In another quarter, the world will be seeing the first anniversary of the present volatility in oil prices, which crashed from over $100 per barrel mid last year to a five year low of around $40 per barrel early this year and rose up to present day levels of around $59.56 per barrel. At the root of this volatility is the interaction of the forces of demand and supply triggered by hitherto rising shale production and the competitive responses from the Organization of Petroleum Exporting Countries (OPEC); and it now appears these price fluctuations will likely remain for, at least, another year.
The United States Energy Information Administration (EIA) has released a Short term Economic Outlook (STEO) for the year 2015 and 2016 which shows five highly informed predictions and forecasts concerning the subject at hand.
First off, the report posits that oil prices will likely stabilize somewhere between $50 to $60 in 2015 and move up slightly to, say, $70 in 2016. This is arguable, however, depending on contingencies that may emerge. If this argument proves correct, fuel prices will likely remain low in all geographies where they have already been reduced.
Also, the market will continue receiving excess oil supply as a result of increasing global oil inventories. Again, the current more-than-enough-supply-for-demand situation will likely sustain low prices. This trend may change, however, if non-OPEC supply growth in the US weakens eventually.
Thirdly, global consumption of petroleum products may increase slightly in 2015 and 2016. This increase will mainly be in the Organization for Economic Co-operation and Development (OECD) countries as other countries like Russia may reduce consumption. China’s consumption is expected to increase, however, and this may drive up non-OECD consumption in 2016.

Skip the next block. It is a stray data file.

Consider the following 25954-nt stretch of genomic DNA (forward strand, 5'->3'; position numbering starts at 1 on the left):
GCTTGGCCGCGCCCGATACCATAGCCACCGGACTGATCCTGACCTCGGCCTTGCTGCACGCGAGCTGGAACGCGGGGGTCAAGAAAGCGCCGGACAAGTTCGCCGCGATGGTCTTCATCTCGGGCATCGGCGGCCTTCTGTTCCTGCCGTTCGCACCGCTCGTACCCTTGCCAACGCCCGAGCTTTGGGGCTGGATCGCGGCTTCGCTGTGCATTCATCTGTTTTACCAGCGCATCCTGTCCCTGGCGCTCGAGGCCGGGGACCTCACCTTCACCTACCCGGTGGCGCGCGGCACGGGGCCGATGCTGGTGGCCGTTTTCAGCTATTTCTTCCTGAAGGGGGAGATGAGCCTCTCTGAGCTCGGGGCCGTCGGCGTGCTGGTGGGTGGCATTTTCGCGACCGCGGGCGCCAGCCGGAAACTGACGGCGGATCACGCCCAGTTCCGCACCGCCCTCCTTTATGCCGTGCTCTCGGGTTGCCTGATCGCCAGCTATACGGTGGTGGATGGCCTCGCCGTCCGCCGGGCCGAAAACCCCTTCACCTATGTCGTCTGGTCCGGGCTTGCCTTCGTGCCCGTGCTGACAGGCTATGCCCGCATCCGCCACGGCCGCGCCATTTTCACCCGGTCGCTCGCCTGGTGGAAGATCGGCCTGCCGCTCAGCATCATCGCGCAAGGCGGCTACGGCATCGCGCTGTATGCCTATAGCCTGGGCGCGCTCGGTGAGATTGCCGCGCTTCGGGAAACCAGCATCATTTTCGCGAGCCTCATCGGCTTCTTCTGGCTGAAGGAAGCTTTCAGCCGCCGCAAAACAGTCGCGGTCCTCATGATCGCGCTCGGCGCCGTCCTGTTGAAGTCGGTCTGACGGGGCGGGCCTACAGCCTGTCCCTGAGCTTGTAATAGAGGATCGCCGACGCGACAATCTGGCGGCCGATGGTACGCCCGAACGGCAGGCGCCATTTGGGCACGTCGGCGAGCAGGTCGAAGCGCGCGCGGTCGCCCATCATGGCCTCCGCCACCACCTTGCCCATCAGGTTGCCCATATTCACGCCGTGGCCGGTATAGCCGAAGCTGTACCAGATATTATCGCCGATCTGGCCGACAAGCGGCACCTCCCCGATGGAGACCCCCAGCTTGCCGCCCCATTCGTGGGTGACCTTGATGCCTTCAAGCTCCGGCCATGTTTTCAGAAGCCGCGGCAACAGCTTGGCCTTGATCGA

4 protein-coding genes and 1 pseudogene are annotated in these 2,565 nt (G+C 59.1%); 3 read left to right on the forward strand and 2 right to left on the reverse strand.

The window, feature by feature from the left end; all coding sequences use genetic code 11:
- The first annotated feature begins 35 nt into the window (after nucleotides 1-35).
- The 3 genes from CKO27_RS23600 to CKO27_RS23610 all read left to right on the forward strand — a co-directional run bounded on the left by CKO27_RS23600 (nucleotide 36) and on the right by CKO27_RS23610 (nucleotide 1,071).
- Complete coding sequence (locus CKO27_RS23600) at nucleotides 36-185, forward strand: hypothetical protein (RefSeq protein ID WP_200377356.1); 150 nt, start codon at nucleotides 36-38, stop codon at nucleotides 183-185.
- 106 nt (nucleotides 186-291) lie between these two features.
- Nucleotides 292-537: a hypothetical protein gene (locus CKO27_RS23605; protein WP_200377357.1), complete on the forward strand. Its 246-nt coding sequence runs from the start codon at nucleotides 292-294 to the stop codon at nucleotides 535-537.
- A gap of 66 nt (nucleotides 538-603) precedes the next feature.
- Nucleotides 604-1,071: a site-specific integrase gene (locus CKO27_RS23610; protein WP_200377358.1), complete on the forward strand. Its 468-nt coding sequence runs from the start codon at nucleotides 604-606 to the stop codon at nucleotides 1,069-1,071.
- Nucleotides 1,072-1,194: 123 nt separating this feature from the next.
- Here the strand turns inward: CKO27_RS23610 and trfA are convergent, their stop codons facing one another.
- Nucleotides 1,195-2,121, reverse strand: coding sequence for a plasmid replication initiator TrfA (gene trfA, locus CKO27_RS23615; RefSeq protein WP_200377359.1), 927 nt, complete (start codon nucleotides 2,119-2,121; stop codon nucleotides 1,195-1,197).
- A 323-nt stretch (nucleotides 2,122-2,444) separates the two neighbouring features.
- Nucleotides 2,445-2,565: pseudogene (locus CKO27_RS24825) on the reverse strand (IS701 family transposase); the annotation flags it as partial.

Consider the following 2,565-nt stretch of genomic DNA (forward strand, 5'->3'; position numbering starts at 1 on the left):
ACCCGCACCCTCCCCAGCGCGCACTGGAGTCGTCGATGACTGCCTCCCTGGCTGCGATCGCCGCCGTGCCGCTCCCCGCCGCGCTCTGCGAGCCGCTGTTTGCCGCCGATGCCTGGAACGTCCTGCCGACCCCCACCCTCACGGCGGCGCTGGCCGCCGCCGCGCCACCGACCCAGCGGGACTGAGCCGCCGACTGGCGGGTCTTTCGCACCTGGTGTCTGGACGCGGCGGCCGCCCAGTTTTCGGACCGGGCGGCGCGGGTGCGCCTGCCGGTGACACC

Furthermore, supply from non-OPEC countries has grown over the past year; this may slow over the next two years due to sustained low prices.
Lastly, OPEC production has remained relatively constant over the past year but may drop slightly in 2016 as Iraq, OPEC’s largest growth contributor, may face slight growth declines because of production declines from other Gulf producers. Iraq also remains a wild card due to the ISIL threat.
Recently, Abdalla El-Badri, OPEC Secretary-General stated that the global crude-oil market will return to balance as from the middle of the year. He revealed this at a conference in Bahrain where he also added that global demand will rise from 1 million barrels a day to 1.2 million barrels this year.
Explaining why OPEC refused to cut down production volumes towards the end of last year, he said “OPEC shouldn’t subsidize the high-cost shale oil producers and that’s why the group decided to keep its output target at 30 million barrels a day at its last meeting. If we made a cut in the November meeting, then we would have needed to make another cut in January, and then we would need another cut in June as supply will keep increasing from non-OPEC.”
Remaining optimistic that “fossil fuel will remain central to the energy mix,” he concluded with a call for all OPEC nations to continue investing in order to diversify their economies.
By Emmanuel Iruobe